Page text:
Bite-sized learning makes the learning more digestible, and in the case of busy professionals, is more realistic. We learn faster when the content is short and spaced out [2]. According to the British Council, “learning design that incorporates game principles  such as positive competition, collaboration, points and rewards, narrative and characters boosts engagement, motivation and retention" [3]. Some initial ideas could include the following:

  1. Before every meeting, 5 minutes is spent going through a new phrase / reviewing vocab in a fun way (instead of small talk).

  2. Infographics and posters are put up to increase familiarity of Mandarin in the office.

  3. A buddy scheme is put in place for the non-Mandarin speaking consultant to shadow the Mandarin speaking consultant, note-taking on any changes in mannerisms etc.

  4. Mandarin benchmarks of progress are measured by HSK exams; employees could be financially incentivised to pass these exams, budget permitting.

4/ Establish a culture of (language) learning and celebrate multiculturalism. 

If foreign language learning becomes the norm in the workplace, British employees are less likely to consider it out of the ordinary, especially when in comparison to the national standard. Practising language skills at work not only boosts proficiency and confidence but also inspires reluctant colleagues to try. 

“The BCC language surveys (2003, 2004) use a conceptual framework that classifies four types of British exporters in terms of their attitude towards language skills: opportunists, developers, adaptors and enablers. Analysis of the surveys shows that opportunists and developers report that their exports are declining, while adaptors and enablers experience an increase.”  [4]

Foreign language games such as Private Joke ® (for sale here). can help to normalise language learning in the workplace. At Olea, we deliver innovative and creative workshops (Createathons) to kickstart a culture of foreign language learning and multiculturalism in the workplace; by implementing gamification, positive association, and micro-learning, our techniques cement a solid foundation for sustained foreign language learning. 

5/ Provide one to one coaching, group practice, and timely feedback.

Practice is important, but sustaining long term motivation is essential; language is a living skill and without sustained and integrated practice, a reliable feedback loop, and positive association, the foreign languages upskilling investment is less likely to pay itself back.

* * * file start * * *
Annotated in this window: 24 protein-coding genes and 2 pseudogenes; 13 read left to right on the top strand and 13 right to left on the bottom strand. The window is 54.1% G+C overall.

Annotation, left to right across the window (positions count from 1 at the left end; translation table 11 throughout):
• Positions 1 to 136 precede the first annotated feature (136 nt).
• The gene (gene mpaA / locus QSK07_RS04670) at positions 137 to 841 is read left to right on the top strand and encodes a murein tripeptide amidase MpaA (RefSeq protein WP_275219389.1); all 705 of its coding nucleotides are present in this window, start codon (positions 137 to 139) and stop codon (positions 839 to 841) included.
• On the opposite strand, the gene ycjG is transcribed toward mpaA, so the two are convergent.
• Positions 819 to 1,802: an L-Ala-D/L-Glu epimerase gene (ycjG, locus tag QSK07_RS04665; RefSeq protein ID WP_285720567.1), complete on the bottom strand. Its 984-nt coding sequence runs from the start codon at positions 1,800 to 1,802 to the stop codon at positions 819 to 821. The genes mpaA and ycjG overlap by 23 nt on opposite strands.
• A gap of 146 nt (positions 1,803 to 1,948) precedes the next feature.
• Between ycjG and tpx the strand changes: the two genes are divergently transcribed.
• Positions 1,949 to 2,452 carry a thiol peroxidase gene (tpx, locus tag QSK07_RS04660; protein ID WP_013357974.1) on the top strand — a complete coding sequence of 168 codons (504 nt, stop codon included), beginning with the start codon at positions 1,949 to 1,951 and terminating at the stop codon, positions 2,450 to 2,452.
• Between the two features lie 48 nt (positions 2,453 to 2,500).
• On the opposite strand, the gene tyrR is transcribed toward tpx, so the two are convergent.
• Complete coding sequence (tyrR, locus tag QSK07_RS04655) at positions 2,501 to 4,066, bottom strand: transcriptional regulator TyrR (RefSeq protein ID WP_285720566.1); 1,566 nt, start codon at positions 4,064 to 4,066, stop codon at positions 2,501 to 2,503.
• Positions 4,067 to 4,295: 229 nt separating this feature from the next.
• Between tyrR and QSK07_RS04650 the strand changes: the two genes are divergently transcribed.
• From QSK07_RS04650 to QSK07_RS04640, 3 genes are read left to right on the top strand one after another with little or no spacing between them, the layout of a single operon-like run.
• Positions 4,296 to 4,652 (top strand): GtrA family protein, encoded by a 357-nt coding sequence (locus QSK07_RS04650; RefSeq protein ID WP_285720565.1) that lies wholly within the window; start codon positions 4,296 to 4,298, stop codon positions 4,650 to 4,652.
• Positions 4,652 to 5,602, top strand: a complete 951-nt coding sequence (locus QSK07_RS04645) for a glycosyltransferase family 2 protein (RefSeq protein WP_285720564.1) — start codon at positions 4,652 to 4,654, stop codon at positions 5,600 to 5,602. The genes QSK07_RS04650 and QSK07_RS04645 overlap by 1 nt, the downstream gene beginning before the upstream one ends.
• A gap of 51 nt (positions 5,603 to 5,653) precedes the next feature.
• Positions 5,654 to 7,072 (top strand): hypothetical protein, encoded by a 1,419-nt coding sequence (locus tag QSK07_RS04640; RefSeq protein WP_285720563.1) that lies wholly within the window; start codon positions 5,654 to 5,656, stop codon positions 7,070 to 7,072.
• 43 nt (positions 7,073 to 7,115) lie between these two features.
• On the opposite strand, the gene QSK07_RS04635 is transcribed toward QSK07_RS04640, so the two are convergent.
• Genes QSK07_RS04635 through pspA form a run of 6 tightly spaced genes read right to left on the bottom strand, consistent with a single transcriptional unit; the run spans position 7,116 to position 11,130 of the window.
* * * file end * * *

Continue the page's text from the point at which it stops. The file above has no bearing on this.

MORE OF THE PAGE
Ensuring that training is learner-centred and interactive, providing maximum practice time, is key. One to one coaching, certainly in the early stages, can ensure a solid foundation is achieved before the employees start to mingle among themselves in the new language.

Gallup research found that giving timely and frequent feedback keeps employees engaged [4]. Employees need to know when they are speaking inaccurately or clearly, make the correction and learn from it. 

For motivated adult learners, typically 100 to 200 hours of guided learning will get you from one level to another (when considering the European CERF, not Mandarin's HSK). As your employees language skills strengthen, and a culture of language learning is fostered such that it becomes the norm, a culture of creativity, internationalism, and communication will start to seep into the cracks.

At Olea, we design workshops for companies to implement a culture of language learning. Whether you are exploring new markets. have a linguistically diverse team that aren't leveraging full use of their language skills, or simply want to create a more global-looking culture, we have significant experience to help you on your way to fluency. Our education tastes more like lamb stew rather than McDonald's. Our techniques are rooted, longterm, and sustainable.


If you are interested in a one-off Olea Createathon workshop for your team, or a more sustained, long-term plan (3 months), please email Olive at olivia@oleaeducation with the number of employees, the target language (we currently only offer French & Mandarin), and an outline of your goals and current linguistic demographic. We can schedule a free 30-minute initial call to see whether we're a good fit.

Olive, Founder of Olea Education, holds an MPhil in Second Language Education Research from the University of Cambridge, and is an incoming PGCE (French with Mandarin) student at Oxford University. She holds a 1st Class Hons in Modern Languages (French and Mandarin) with Business Management and currently resides between the UK and France.